Legislature Cracks Down on Human Trafficking
Today, the legislature approved a bill aimed at cracking down on human trafficking in Massachusetts with strong criminal penalties for forced labor and sexual servitude, Senator Karen Spilka (D-Ashland) announced. The bill also establishes important protections for victims of human trafficking.
“As one of the first and ardent supporters of this legislation, I am proud that we have passed this long overdue anti-human trafficking bill,” said Spilka. “This comprehensive piece of legislation includes my amendment which ensures that children who are victims of forced labor have access to the same help and services this bill provides to the sexually exploited. This bill is an important step in protecting children across the Commonwealth.”
The bill includes criminal sentences up to five years in prison for attempted trafficking, up to 20 years for trafficking adults, and up to life imprisonment for the trafficking of minors. Businesses involved in trafficking would face up to a $1 million fine for the first offense, with a mandatory minimum of 10 years to a maximum of life for a second offense. These offenses also carry a 5-year mandatory minimum sentence.
The legislation also removes any statute of limitations for trafficking crimes and creates a 15-year criminal penalty for trafficking human organs.
The bill updates sex offender registration laws to include human trafficking, requiring anyone convicted of the crime to register in Massachusetts as a sex offender and would require the Department of Correction and the Department of Youth Services to notify law enforcement of the release of convicted sex traffickers.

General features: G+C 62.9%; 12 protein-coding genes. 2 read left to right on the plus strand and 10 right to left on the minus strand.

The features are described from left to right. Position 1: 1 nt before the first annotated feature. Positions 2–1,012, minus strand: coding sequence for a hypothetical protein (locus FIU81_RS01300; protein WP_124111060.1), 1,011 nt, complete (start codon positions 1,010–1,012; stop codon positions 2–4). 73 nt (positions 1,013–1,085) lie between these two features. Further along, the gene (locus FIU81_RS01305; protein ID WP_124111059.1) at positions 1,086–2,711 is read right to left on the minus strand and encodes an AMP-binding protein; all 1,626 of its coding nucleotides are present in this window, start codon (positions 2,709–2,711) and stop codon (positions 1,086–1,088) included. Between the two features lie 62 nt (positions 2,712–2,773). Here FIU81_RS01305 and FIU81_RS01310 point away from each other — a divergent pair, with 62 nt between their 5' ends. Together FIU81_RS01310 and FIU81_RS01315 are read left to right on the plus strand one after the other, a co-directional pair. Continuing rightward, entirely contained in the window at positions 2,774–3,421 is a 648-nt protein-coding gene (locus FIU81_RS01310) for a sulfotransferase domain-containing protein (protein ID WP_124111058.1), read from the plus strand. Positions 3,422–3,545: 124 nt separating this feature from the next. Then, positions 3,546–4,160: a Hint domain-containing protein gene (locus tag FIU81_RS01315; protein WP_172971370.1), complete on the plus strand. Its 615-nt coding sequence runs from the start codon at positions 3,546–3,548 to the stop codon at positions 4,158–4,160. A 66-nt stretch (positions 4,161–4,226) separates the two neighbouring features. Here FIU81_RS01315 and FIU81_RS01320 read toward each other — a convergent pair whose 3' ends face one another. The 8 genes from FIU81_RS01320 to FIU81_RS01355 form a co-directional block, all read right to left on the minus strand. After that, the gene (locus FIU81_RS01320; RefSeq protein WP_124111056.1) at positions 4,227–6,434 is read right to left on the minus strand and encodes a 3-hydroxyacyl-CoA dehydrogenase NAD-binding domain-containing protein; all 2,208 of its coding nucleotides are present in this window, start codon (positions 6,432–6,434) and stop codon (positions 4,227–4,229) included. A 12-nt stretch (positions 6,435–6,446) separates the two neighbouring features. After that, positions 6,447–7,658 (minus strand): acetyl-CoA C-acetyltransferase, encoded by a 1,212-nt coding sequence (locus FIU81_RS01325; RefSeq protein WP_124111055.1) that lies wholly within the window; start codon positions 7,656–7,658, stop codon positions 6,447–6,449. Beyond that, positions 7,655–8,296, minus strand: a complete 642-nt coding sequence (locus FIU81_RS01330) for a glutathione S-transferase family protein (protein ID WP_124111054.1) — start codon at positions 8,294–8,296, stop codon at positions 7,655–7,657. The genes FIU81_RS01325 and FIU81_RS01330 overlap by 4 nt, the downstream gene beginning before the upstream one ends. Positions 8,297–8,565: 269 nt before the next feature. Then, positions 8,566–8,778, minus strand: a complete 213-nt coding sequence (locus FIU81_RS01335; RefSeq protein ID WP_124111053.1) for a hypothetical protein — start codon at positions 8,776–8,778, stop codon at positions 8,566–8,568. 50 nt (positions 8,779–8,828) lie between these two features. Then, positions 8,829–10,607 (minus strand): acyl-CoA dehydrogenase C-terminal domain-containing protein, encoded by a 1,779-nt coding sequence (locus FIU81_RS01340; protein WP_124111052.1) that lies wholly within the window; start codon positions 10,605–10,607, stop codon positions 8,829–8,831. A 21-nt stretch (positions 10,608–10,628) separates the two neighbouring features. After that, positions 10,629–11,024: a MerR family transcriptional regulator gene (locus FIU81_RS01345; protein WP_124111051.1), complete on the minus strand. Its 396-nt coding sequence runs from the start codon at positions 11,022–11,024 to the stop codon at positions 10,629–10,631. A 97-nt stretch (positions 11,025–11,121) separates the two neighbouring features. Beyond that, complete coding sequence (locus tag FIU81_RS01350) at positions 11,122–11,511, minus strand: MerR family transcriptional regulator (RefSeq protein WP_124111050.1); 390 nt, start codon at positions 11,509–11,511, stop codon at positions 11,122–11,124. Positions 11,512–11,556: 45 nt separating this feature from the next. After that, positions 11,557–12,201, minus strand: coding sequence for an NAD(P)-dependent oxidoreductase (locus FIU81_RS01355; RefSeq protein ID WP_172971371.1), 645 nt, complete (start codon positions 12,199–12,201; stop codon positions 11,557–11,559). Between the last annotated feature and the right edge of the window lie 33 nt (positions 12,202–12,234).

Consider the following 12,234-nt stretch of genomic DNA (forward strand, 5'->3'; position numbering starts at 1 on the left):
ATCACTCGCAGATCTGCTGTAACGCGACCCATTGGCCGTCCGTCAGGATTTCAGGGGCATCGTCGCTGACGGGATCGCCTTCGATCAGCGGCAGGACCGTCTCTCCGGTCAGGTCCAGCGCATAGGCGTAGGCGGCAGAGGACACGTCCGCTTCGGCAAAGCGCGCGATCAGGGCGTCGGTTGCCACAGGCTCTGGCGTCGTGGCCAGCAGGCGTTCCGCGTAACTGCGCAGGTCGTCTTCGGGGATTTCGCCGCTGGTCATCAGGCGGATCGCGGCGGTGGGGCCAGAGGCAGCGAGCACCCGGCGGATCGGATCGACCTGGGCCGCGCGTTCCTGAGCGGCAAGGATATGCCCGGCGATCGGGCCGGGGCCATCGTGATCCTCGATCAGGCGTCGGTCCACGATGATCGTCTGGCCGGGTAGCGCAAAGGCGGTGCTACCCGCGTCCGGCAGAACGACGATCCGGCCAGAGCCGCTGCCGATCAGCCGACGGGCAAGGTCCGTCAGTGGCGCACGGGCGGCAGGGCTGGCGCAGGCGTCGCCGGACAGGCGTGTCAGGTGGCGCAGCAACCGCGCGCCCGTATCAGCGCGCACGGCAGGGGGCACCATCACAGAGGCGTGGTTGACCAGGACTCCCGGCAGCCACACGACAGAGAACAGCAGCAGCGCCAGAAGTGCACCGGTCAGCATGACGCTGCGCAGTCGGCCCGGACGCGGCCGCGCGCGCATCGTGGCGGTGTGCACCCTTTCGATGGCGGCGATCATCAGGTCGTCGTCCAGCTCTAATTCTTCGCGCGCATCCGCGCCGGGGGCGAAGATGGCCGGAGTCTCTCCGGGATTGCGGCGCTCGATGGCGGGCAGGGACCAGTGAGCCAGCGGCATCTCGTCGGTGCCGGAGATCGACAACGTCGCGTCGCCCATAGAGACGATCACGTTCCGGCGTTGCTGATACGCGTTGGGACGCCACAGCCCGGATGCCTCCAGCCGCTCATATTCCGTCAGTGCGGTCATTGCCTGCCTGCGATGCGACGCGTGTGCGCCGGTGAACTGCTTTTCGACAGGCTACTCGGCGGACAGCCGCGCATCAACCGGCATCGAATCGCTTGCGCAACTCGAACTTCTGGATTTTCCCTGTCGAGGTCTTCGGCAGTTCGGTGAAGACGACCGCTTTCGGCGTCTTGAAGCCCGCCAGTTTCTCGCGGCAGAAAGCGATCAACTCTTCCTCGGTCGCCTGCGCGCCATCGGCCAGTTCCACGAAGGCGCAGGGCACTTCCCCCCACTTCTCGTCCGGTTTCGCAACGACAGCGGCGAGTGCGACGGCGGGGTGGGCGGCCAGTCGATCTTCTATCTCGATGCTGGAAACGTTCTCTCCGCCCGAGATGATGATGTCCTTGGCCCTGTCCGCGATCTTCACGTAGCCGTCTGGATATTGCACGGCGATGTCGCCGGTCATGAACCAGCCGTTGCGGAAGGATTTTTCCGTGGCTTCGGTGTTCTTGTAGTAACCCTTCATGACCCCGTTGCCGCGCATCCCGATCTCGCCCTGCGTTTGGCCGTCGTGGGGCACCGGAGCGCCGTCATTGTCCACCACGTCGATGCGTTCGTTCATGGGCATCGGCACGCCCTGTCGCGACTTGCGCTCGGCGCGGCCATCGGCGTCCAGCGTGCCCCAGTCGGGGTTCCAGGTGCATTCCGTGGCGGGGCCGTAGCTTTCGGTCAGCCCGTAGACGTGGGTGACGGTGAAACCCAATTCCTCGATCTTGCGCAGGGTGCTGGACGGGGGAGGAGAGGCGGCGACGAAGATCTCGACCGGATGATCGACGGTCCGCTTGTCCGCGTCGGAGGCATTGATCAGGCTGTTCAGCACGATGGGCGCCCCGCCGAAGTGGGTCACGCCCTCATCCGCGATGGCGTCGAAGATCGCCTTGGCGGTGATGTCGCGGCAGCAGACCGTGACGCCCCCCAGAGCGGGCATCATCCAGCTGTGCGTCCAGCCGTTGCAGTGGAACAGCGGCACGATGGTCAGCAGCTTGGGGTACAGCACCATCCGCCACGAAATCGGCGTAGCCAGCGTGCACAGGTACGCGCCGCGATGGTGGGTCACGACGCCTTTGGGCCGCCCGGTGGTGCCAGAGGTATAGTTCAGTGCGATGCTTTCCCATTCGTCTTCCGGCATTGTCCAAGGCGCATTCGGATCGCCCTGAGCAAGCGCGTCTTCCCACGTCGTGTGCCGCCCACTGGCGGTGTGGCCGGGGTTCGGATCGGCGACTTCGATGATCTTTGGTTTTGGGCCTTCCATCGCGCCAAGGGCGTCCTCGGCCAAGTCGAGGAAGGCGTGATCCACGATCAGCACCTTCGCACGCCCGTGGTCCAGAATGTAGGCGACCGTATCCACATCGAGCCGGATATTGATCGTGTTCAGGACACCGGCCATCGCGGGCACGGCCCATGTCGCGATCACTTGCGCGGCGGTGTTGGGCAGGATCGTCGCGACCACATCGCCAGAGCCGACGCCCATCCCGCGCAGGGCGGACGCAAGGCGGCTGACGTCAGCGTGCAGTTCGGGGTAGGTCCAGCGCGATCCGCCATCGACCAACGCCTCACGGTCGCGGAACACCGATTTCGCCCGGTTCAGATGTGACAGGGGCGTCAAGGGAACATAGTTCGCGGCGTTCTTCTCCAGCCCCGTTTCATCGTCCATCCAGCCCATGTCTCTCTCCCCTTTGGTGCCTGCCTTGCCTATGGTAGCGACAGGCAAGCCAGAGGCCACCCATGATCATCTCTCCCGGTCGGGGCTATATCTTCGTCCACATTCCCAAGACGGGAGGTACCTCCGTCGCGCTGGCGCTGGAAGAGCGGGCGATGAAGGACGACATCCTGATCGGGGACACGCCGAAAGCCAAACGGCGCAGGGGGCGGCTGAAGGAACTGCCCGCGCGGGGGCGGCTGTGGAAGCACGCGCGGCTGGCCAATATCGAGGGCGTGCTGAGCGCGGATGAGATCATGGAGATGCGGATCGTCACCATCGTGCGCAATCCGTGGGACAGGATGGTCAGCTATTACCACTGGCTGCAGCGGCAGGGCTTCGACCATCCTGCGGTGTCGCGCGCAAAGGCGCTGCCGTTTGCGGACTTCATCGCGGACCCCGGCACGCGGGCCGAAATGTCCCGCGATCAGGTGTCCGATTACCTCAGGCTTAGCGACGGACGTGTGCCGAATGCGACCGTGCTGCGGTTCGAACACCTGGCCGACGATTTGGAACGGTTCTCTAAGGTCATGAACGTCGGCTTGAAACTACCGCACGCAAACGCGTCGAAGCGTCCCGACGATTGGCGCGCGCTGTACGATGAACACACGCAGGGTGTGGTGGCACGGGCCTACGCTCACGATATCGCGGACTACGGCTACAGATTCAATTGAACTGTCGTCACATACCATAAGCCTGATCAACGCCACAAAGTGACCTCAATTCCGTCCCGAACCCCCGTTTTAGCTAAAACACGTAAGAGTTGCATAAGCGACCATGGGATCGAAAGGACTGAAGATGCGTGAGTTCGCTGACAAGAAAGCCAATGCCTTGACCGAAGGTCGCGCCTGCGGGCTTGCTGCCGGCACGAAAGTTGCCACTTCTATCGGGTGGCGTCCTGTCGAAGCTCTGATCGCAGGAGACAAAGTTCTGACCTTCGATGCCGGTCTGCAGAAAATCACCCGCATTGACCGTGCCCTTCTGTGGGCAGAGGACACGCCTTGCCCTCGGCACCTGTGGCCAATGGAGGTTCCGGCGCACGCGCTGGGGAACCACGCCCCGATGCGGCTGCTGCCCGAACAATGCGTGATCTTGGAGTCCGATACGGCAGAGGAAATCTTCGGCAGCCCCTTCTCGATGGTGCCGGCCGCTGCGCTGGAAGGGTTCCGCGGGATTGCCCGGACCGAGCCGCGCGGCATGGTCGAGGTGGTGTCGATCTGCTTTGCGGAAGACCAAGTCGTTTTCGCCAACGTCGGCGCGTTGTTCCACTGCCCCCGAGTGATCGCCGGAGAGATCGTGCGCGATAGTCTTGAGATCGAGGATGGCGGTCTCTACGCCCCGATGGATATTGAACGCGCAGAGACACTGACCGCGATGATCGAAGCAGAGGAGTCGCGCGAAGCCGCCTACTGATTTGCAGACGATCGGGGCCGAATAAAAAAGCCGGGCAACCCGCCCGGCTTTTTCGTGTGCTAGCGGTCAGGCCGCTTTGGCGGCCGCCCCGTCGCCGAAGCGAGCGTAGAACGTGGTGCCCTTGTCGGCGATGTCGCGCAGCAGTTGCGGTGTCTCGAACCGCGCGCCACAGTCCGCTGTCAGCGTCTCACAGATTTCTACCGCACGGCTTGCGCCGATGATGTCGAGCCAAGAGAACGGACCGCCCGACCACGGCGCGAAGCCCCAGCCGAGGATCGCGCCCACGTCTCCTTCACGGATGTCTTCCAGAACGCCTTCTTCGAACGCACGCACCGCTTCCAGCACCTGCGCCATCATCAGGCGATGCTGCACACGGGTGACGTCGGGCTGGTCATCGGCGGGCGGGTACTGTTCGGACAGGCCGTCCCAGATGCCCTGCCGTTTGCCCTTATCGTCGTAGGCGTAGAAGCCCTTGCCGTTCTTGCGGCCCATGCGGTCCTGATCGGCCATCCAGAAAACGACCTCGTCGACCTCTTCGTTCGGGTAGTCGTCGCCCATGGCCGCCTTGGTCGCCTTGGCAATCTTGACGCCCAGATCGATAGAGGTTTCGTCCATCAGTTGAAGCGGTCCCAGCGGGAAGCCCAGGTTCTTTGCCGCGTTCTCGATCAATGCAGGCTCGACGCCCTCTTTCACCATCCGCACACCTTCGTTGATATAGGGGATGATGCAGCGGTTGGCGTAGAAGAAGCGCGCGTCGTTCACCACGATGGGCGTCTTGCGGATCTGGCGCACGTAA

In an effort to further protect and help victims, the legislation takes several steps including the creation of a “Victims of Human Trafficking Trust Fund” which will be funded from fines and convicted human traffickers’ forfeited assets. The fund provides restitution and funding for victim services and related work done by law enforcement. Additionally, items used in the commission of the crime (buildings, cars, boats, etc.) are subject to asset forfeiture. Half of the proceeds go to the Victims’ Fund.
The legislation also:
- Establishes an Anti-Human Trafficking Task Force, comprised of state officials, law enforcement, victims’ services organizations and trafficking victims to investigate and study rates of human trafficking, prevention, and the treatment of victims;
- Increases the penalty for soliciting a prostitute, and increases the penalty for soliciting sex from a person under 18;
- Allows defendants who are victims of human trafficking and charged with prostitution to establish a defense of duress or coercion;
- Establishes a “safe harbor provision” that allows the commonwealth, defendant or court to request a hearing for a child arrested for prostitution to instead receive protection services;
- Requires the Department of Children and Families (DCF) to provide services to sexually exploited children and to immediately report to the district attorneys and the police any child the department believes to be a sexually exploited child or who are victims of forced labor;
- Amends the mandated reporting law so that mandated reporters, such as doctors, social workers, teachers and probation officers, must report to DCF when they have reasonable cause to believe that a child is sexually exploited or who are victims of forced labor;
- Establishes a process for victims of trafficking to bring civil actions; and
- Increases potential sentences for “Johns” to 2 ½ years in a house of correction and creates a mandatory $1,000 fine.
The bill now goes to Governor Deval Patrick for his signature.